Continuing through September 11, 2016
Championed by Ad Reinhardt, claimed as a pioneer by minimalists, and sanctified by feminists, Agnes Martin’s reductive work resists connotative reduction. And while her adoption of the grid as the template of the bulk of her production would suggest that she was loyal to what Rosalind Krauss rather heavy-handedly identified as the central myth of modernism — the notion of the grid as a return to painting’s primordial structure — the effects that Martin was able to achieve within her severe self-imposed constraints reveal, if anything, her freedom from any preconceived notion of what the grid could be made to express. As Anna Lovatt argues in a catalog essay for this comprehensive survey of Martin’s output, Martin’s steady depersonalization of her technique is perhaps best understood in terms of Roland Barthes’ literary concept of the zero degree: as an effort that “substitutes for the idea of opposition, that of slight difference, of the onset, of the effort toward difference, in other words of nuance.”
In an age in which expression has been degraded to the crude assertiveness of a tweet or a status update, Martin’s lifelong dedication to nuance takes on ethical significance. Her work resolutely resists instant or compressed communication and in so doing also resists the fetishization of identity that inevitably attends declarative discourse, which incessantly invokes opposition to sustain an insecure sense of self. Martin’s defiant statement “I’m not a woman,” in response to an interviewer who pressed her attitude to feminism indicates how far she was willing to go to elude categorization.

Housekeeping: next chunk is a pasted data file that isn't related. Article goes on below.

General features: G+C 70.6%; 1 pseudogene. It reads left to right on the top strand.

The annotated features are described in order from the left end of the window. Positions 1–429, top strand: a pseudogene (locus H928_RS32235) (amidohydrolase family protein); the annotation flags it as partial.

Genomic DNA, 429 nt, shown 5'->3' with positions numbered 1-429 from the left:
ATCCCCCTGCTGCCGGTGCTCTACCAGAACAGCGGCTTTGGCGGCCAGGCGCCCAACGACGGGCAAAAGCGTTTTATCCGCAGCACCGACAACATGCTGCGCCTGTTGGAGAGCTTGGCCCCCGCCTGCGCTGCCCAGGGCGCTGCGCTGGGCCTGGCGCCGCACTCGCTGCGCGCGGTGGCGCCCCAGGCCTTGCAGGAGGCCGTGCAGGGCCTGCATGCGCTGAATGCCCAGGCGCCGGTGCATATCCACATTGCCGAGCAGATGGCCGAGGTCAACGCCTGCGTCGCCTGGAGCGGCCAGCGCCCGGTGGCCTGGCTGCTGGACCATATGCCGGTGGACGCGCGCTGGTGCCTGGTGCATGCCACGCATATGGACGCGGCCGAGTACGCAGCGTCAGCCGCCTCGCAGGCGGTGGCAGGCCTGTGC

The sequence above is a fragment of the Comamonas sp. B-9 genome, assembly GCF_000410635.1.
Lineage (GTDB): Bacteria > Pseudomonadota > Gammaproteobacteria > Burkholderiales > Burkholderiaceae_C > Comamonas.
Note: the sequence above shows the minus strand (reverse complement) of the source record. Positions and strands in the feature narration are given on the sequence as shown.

“My paintings have neither objects, nor space, nor time, nor anything — no forms. When you give up the idea of right and wrong, you don’t get anything. What you get is rid of everything, freedom from ideas and responsibility.” Ideas, as opposed to inspiration or intuition, were an explicit anathema to her to the end of her long life, as was “responsibility.” When in 1967 she quit New York just at the moment when her work was achieving acclaim, it was to escape “an overdeveloped sense of responsibility.” A year later, she showed up in Cuba, New Mexico, and settled on a rented piece of mesa in the remote desert. She didn’t resume painting until 1974, when she was 62.
Her body of work, therefore, cleaves into two phases. Her early ‘50s biomorphic abstractions, which garnered her an offer of a show from Betty Parsons that Martin was too poor to take advantage of, were characterized by muted grey and cream colors. At this point she was living in Taos, New Mexico but in 1957, Parsons offered to represent her on condition she relocate to New York, which she did. Already 45, she moved into a loft in Lower Manhattan and rubbed shoulders with the likes of Ellsworth Kelly, Jasper Johns, Robert Rauschenberg, Lenore Tawney, and Robert Indiana. Her compositions became more geometric and began to rely on the repetition of simple shapes. In the early ‘60s, after hospitalization for schizophrenia, she made the decisive step of adopting the allover grid penciled on or scratched into a monochromatic ground. When she began to pencil the grid directly on white canvases, she abolished the distinction between drawing and painting. Critic Kasha Linville would note that these exquisitely refined works revealed aspects that changed with viewing distance. Up close, they captivated with their delicacy of line. From a distance, they became the subtlest shades of gray. Neither view was definitive; they had to be synthesized in memory.